This evening one of the questions basically said something like, “To the extent the following statements are correct, how serious of a concern would you have about voting for the given candidate?” Then were the expected choices such as very serious, somewhat serious and such.


Straight forward enough, mention what might I guess be perceived as the given candidate’s negatives and see how big of a deal they are.


The candidates in question are running someplace in Washington state for state representative. I can honestly say I had never heard of either individual and right now haven’t studied a thing about the given election.


Earlier in the survey it came out that one of the individuals was “sight impaired”. This was talking about the individual and said something about having worked hard from an early age or some such wording. It was the survey reader who used the term sight impaired here.


Anyway, when it came to rattling off the negatives for the individual one of the statements went something like, “The candidate is disabled, not a home owner and doesn’t pay property tax.”


Ironically, a negative for the other guy was something about having failed to pay some tax and ending up with a lean on some property.


I mention all of this just because it was kind of well, I’m not sure how to classify it, to hear disability tossed out in this context. Oh I fully understand the various reasons why disability was mentioned but I really hope one day we get beyond this kind of garbage.

Yahoo’s Tourney iPhone App Worth a Try

Every March I do an annual hunt for an online site to complete an NCAA basketball tournament bracket in an accessible fashion. I’ve yet to see one of the major sports sites figure out how to make this experience accessible. Terrill Thompson’s
accessible bracket work does deserve to be called out though as a positive example of what can be done. And of course if you know of other examples of good web accessibility here please let me know.

This year I opted to give Yahoo’s Tourney Pick’em for the iPhone app a try. Measuring accessibility by the fact that I was able to submit my bracket with relative ease, I have to say this app is worth trying.

The app is relatively straight forward to use. Game selections are made from a multitabbed and multipage interface. Each region (East, South, Midwest and west) as well as the final four are a separate tab when making selections. Rounds within a division are separate pages within that tab. Teams are selected by activating buttons named “pickemcheckmark blank” to the right of the team name.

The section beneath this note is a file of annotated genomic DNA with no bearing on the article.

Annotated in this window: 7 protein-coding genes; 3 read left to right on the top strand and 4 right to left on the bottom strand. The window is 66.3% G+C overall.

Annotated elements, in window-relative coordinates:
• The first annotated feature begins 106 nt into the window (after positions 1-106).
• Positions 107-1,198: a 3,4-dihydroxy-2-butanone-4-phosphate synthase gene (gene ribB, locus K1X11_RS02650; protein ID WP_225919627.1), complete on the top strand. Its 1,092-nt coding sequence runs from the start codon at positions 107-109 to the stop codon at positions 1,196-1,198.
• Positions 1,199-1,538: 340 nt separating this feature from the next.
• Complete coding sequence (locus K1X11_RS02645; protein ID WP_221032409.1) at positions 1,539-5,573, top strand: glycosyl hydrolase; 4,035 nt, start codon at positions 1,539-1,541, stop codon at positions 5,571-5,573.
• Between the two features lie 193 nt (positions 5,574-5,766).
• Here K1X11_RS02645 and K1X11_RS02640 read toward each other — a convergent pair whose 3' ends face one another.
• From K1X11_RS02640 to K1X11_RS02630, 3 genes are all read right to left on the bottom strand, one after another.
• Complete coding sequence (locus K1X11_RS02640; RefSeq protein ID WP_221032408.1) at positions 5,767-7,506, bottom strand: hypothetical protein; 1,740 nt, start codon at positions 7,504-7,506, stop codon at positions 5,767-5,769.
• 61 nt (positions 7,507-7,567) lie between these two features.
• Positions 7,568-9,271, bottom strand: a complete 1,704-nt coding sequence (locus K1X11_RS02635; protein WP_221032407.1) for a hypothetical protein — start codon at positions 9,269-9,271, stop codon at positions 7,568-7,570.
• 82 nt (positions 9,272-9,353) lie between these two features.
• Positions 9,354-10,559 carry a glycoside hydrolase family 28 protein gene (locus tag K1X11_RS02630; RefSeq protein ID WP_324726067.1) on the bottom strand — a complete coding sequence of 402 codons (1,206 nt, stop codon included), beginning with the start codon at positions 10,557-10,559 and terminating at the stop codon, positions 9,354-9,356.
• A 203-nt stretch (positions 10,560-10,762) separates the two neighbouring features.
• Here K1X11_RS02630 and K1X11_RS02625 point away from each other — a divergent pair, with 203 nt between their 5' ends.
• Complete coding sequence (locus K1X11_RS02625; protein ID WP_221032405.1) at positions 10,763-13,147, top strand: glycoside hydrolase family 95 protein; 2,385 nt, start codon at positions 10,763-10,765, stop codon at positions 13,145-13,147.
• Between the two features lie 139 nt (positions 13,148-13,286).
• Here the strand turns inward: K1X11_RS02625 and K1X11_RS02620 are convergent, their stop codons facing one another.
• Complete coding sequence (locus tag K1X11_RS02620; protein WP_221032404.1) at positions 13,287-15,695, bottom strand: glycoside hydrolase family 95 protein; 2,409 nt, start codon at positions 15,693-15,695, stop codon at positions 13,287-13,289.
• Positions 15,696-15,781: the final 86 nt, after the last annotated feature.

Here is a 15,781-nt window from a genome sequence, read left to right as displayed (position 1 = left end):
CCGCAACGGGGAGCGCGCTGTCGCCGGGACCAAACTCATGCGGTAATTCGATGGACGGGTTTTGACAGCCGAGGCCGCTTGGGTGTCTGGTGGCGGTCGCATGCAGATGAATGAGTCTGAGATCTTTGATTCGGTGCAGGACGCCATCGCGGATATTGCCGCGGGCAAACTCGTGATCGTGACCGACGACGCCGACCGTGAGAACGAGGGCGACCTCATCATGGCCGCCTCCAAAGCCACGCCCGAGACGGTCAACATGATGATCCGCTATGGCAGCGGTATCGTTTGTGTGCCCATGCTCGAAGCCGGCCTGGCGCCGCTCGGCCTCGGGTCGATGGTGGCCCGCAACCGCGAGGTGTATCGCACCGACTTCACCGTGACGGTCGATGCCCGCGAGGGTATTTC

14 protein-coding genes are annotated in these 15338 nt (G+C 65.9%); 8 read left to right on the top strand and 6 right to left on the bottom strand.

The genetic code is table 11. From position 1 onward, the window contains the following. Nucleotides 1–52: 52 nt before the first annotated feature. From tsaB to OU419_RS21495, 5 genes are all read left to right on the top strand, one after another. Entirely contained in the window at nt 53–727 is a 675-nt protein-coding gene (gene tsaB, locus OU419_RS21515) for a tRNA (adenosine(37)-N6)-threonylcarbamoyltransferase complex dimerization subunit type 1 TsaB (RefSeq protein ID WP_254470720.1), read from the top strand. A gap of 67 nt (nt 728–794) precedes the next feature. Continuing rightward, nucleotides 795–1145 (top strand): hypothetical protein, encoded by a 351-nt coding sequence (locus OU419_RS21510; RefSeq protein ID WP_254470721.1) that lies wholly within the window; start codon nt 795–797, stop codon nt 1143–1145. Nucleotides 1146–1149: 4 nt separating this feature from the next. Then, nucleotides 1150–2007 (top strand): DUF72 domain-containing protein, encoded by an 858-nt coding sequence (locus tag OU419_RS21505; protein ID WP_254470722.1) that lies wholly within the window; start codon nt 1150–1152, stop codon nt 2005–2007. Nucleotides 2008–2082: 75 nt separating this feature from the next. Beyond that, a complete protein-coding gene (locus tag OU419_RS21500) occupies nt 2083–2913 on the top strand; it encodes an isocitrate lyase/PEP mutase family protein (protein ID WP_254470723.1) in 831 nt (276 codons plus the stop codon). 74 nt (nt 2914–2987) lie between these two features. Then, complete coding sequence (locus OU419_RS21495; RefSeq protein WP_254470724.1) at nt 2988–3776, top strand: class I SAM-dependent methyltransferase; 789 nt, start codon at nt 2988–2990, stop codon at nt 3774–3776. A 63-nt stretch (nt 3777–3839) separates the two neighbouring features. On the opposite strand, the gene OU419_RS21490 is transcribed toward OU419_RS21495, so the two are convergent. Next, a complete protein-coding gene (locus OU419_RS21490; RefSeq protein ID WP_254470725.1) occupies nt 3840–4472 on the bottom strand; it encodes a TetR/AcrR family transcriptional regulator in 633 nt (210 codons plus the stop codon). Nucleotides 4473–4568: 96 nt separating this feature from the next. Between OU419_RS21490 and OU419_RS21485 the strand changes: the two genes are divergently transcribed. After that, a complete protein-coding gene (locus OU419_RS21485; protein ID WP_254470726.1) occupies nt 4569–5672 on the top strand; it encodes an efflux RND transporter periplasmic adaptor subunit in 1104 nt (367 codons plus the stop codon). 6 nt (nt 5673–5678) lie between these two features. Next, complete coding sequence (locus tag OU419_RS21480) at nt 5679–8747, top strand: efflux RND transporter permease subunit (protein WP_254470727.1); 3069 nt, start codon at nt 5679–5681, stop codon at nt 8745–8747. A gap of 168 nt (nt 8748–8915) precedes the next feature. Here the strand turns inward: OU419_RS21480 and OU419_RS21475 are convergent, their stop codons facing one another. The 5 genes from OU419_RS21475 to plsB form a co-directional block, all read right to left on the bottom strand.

If you prefer to use VoiceOver’s sweep right and left gestures to explore an app, it takes a couple explorations to figure out the pattern of what button is associated with each team. For example in the East region, once you get to the team area, sweep right gestures read items in this order for the first game with Syracuse selected to win.


Selected, pickemcheckmark blank


pickemcheckmark blank


North Carolina Asheville

The app is by no means perfect. Starting with the fact that “pickemcheckmark blank” leaves room for improvement in terms of button naming for accessibility purposes, you can easily find other instances of oddly named or completely missing names on buttons as you use the app. Live game action views for example have numerous nameless buttons.

Still this app is definitely a positive step. I’ve been able to successfully complete more than one bracket and better yet quickly compare my bracket with family and friends as talk of the NCAA tournament and The Wisconsin Badgers in particular has gone on this week. For the record I have Wisconsin losing to Ohio State as part of the Elite Eight and Michigan State tapped to win it all. But then again I can quickly submit another bracket with this app, at least for a few more minutes this morning.

Adobe Updates Digital Editions with Accessibility Support

While it is old news now, about a month ago Adobe updated their accessible version of Digital Editions. You can read full details in a blog post from Adobe. According to Adobe, the main improvement is the ability to read continuously with a screen reader with this update.


I have had no success at getting this update to work on multiple computers with JAWS or NVDA. I’ve left comments with Adobe and exchanged email. Because of these problems, I’m not able to update my initial impressions of this application. I had hoped to provide an update as part of mentioning this update, which is why it has taken me a month to share news of the update here.

Improved Accessibility For Stats in MLB iPhone App

With the loss of the Milwaukee Brewers to the eventual World Series champion St. Louis Cardinals in the National League Championship series now behind me, I used a rainy Saturday afternoon to update my MLB At Bat app on the iPhone. It is never too early to dream of sunny Arizona skies and spring training 2012. A pleasant surprise greeted me when I launched the update.